News at Tipitaka Network
Help with a bow
The Economist, Thursday, May 29, 2008
THE natural disasters that recently befell Myanmar and China have tested the willingness of both stricken countries to let in foreign helpers. Western relief organisations are still waiting to see whether Myanmar's armed forces meant what they said when they promised to let in all aid workers, regardless of nationality. China, though quick to accept money and material from the West, was slower to let in its people. But whereas Western do-gooders have queued for entry, volunteers from Taiwan's non-governmental organisations (NGOs) received a warmer welcome. A chartered relief mission from Taipei, led by a Burmese-born Buddhist monk, was among the first to land in Yangon, Myanmar's main city. In China, emergency workers from a Taiwanese foundation were among the first to reach Sichuan. This first-responder feat is all the more remarkable given the political impasse between China and Taiwan.
Disaster relief plays to the strengths of Taiwan's NGOs. They have plenty of experience coping with earthquakes and typhoons at home, and can mobilise legions of volunteers at short notice. Operating in a vibrant democracy that encourages civil society is also handy, as is the charitable impulse of many Taiwanese. This is often channelled into Buddhist philanthropy, which troubles receiving countries less than the proselytising zeal that comes attached to some brands of Christian charity. Paradoxically, Taiwan's diplomatic isolation helps: its aid agencies can plead neutrality in countries such as Myanmar.
The largest NGO in Taiwan—and by all accounts in the Chinese-speaking world—is the Tzu Chi Foundation, which has dozens of international chapters, around 10m supporters and annual donations of $300m. In Taiwan it runs hospitals, schools, a university, recycling centres and one of the world's largest bone-marrow banks. It began overseas relief work in 1991, responding to flooding along China's Yangzi river (长江). Initially, its offer of help got a cool response from both sides of the Taiwan Strait. Critics at home asked why they wanted to aid “the enemy”. Eventually both sides relented, and China is now the biggest overseas recipient of Tzu Chi's low-key largesse. Earlier this year, it finally got a licence to operate freely as a 100%-foreign NGO, a first for China, it claims.
With projects in dozens of countries, Tzu Chi is starting to resemble its Western counterparts, except that its aid workers are trained volunteers who pay their own way to disaster zones. Master Cheng Yen, a Buddhist nun who founded the organisation in 1966, teaches that charitable givers must thank those they help in person, preferably with a bow. That is not just a wonderful bit of courtesy. It is also a way to make sure that aid reaches its recipients, rather than ending up in the hands of an unworthy government.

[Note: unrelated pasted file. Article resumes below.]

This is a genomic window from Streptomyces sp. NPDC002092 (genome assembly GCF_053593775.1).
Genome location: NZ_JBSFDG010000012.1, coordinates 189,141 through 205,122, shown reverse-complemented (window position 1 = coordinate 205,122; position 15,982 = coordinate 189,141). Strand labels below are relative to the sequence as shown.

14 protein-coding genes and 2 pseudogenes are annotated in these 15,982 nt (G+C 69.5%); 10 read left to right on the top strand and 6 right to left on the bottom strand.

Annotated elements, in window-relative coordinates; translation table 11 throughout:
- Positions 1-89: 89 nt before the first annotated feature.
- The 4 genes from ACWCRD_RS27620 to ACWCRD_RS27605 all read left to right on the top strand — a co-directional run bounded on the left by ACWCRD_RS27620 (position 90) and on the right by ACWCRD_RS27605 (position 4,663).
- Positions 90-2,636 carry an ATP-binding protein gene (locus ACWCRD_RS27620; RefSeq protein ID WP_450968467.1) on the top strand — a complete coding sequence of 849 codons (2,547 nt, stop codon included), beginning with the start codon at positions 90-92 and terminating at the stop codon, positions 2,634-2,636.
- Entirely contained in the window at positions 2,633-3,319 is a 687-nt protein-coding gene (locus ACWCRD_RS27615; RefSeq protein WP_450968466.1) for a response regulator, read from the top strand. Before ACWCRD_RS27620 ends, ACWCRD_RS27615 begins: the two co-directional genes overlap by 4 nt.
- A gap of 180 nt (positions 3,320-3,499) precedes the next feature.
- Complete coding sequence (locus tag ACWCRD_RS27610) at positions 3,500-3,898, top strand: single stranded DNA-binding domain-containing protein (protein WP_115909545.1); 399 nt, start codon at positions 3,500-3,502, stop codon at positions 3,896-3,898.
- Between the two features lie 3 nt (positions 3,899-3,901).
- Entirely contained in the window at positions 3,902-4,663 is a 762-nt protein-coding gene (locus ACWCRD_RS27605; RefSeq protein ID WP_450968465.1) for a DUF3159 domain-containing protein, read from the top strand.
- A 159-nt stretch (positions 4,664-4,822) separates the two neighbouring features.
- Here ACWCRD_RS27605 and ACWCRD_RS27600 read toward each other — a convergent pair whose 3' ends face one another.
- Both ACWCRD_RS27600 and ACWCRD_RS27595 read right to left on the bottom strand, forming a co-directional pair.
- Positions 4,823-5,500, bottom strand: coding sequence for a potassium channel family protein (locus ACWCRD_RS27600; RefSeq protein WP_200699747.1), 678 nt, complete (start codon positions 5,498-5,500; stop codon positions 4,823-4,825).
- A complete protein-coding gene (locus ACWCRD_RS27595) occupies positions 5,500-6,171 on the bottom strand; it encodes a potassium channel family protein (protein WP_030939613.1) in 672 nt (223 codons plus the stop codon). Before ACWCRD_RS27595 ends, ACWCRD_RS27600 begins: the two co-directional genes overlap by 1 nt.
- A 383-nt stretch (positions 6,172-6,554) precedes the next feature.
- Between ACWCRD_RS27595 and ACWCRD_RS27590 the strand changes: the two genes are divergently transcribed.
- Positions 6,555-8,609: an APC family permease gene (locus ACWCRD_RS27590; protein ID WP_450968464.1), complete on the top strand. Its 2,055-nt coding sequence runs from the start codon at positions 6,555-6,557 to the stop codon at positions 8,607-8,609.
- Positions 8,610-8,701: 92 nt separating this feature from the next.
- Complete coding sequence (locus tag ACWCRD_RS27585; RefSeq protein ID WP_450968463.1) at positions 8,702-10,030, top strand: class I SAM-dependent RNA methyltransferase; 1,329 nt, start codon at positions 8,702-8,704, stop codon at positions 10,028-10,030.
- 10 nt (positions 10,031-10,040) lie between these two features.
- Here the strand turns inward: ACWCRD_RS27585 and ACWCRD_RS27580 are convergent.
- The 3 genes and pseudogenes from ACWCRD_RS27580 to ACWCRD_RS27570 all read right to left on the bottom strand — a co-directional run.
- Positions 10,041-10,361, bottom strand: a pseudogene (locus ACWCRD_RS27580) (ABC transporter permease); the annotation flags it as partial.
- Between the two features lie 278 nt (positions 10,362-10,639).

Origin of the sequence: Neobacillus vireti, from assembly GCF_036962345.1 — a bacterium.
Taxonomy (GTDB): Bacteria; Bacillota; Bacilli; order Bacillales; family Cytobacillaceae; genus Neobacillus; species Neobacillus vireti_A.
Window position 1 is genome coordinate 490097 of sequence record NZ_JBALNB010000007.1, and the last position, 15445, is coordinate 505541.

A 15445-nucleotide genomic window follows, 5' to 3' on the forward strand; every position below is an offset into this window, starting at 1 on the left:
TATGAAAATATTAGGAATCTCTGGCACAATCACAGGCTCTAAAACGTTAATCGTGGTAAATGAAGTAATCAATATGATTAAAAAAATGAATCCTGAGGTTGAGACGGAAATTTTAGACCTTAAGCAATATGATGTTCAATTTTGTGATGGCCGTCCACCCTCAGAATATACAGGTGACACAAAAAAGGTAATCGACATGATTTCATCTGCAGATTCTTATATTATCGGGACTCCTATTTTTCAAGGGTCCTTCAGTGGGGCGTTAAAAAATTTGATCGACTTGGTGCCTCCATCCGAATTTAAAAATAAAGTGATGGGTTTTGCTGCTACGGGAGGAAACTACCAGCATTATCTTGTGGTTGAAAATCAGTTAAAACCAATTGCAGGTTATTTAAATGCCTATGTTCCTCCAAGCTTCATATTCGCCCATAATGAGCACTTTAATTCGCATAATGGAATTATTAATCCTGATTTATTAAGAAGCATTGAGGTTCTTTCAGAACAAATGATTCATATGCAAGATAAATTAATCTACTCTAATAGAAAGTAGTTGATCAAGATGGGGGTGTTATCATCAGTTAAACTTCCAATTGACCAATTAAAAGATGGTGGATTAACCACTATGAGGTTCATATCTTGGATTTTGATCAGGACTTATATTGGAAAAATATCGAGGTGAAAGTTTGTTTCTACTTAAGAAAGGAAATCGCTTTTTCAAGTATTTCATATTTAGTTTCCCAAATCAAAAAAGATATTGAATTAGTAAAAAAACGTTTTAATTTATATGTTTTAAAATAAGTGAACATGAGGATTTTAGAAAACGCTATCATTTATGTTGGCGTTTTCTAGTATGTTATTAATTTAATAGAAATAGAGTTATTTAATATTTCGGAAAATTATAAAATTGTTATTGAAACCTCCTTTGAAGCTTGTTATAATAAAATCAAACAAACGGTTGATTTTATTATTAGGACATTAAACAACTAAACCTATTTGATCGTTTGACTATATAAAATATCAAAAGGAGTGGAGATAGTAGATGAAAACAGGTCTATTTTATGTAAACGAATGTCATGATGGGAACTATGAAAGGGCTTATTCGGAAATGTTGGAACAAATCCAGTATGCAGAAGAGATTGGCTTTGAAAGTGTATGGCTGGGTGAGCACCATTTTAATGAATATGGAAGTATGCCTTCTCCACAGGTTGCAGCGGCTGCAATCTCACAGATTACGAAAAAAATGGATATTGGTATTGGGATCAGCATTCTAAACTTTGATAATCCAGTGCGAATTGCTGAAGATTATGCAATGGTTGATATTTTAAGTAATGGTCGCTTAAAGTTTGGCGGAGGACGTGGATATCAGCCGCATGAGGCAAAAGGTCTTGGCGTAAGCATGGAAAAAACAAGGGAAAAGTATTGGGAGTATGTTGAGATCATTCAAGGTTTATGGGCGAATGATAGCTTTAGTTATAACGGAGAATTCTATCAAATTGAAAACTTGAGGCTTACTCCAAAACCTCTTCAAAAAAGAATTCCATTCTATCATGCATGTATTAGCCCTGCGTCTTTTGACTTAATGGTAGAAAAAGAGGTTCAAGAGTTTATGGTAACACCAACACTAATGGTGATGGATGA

source: http://www.economist.com/world/ asia/displaystory.cfm?story_id=11455853
Buddhist News Features:
Thursday, May 7, 2020 Vesak Extra!
Sunday, May 19, 2019 Vesak Extra!
Tuesday, May 29, 2018 Vesak Extra!
Introduction of Graeco-Buddhism: The Gandhara School of Art
Early Buddhist artisans: Skilled, well-read and privileged
Japan`s ancient vegetarian meal
Buddhism and economics
Buddhist bishop invites Catholics to join in peace day bell ringing
Buddhist temple fighting COVID`s challenges
S. Korea`s oldest statue of monk to be designated a national treasure
Ask the Teachers: How do we determine what is true dharma?
Historic class of diverse dharma teachers graduates
Fall exhibition in Kyoto to display rare cultural works to public
King Udayana religious financial reformer of ancient Bali
Buddhism and Buddhist Studies in Sweden
Lee Mack launches new podcast on Buddhism and mindfulness
Integrating dharma practice in Spanish
Siem Reap art exhibit invites introspection through nature
Buddha painting returns to Sinheung temple
Emeritus Prof. Asanga Tilakaratne: An outstanding luminary
Kyoto`s temple opens up restricted areas to draw tourists
From hearts to hearts: An interview with Ven. Dhammananda Bhikkhuni
Excavation of Buddhist site; Dillu Roy unveils ancient town planning
Namo Tassa Bhagavato Arahato Sammāsambuddhassa.
Buddha sāsana.m cira.m ti.t.thatu.